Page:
Motivation translated into Spanish, motivación, means reason. Everything we do is resultant from motivation or a reason, both negative and positive.
Waking up on time
- Being late for work has negative consequences
- Feel more awake and energized
Some people are naturally motivated and enthusiastic by nature. They are “that friend” who tackles new projects, stays on task, and meets the deadline without batting an eye. When you ask how they did it, they typically respond, “I just do it.”
Yeah, that doesn’t help me at all.
Intrinsic and Extrinsic Motivation
Intrinsic motivation is an internal form of motivation. Coffee drinking, in our example above, produces the intrinsic motivation (internal feeling) of energy and alertness.
Extrinsic motivation, however, is an external form of motivation. Waking up on time, for example, produces a very clear form of extrinsic motivation: company policy and boss’s expectations.
A lot of us are like the rabbit. If there is a carrot (extrinsic motivation) dangling in front of us, we will hop. But what happens if the carrot goes away?
When I first started running marathons, I told everyone. (Yes, I was that annoying lady in the grocery check-out line that turned around and told you that I was training for a marathon.) In response, people would say, congratulations, good luck, wow that is really far, I’m excited for you. I needed that praise, accountability, and encouragement to keep training. That was my extrinsic motivation.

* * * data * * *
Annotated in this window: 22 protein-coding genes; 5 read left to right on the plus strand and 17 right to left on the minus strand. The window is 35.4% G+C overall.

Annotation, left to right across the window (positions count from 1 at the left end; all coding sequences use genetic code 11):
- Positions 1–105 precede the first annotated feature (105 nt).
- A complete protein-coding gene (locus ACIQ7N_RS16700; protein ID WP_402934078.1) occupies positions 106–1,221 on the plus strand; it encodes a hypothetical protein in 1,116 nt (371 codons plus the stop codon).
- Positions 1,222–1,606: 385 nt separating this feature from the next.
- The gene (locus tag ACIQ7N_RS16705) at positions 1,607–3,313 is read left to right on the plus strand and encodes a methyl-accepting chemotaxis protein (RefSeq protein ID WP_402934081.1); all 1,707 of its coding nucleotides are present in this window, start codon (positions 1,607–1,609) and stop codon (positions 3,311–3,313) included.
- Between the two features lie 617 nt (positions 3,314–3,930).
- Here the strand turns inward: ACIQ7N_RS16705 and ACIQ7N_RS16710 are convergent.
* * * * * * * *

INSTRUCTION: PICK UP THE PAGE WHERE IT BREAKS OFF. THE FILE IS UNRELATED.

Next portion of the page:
Now, I am fueled by intrinsic motivation, doing something I genuinely enjoy and that makes me feel proud.
On the other hand, I still rely on extrinsic motivation for laundry. Laundry is my nemesis. There is no internal motivation to be had when it comes to me and laundry.
There no one-size-fits all when it comes to discovering your motivation for wellness. In fact, your motivation may change periodically as you come across new obstacles and reach new goals.
The key is to be gentle with yourself. Just because one motivation strategy works for one person, doesn’t mean it will work for you. And in that same breath, just because a motivation strategy worked this time, doesn’t mean it will work next time.
And that’s ok.
In Powered on Well’s online course, #PowerfulMile, you will learn how to apply each of these principles to meet your wellness goals. Learn more at https://poweredonwell.com/powerfulmile/
- Define your goal. Sometimes we decide to embark on a new wellness goal because “everyone is doing it.” What do you want? Why? What does reaching this goal me to you?
- Create mini-goals. When we experience success, we are more likely to continue.
- Tell someone you trust (and who will give you the response you want). You know what I am talking about… you have a situation someone so you go through your Rolodex in your head and figure out who will give you the reaction you are looking for. – and that is who you call. You naturally seek out people who will share your excitement. And the best part is, when you start losing motivation, you can call on them to give you a boost!
- Picture the result. Ah, the power of visualization. By visualizing the result, your brain is naturally drawn to leading you down that path. It’s almost as if your brain has seen the destination and now it just needs to book the flight.
- Control what you can control. (And not what you can’t.) As you work towards your goal, you will encounter obstacles, many of which you can’t control. Don’t spend precious time and energy thinking about things you can’t control. Instead, work on things you can control: blocking of time in your calendar to go for a walk; prepping breakfast and lunch before bed so they are ready to grab-and-go in the morning; turning of the television and going to bed.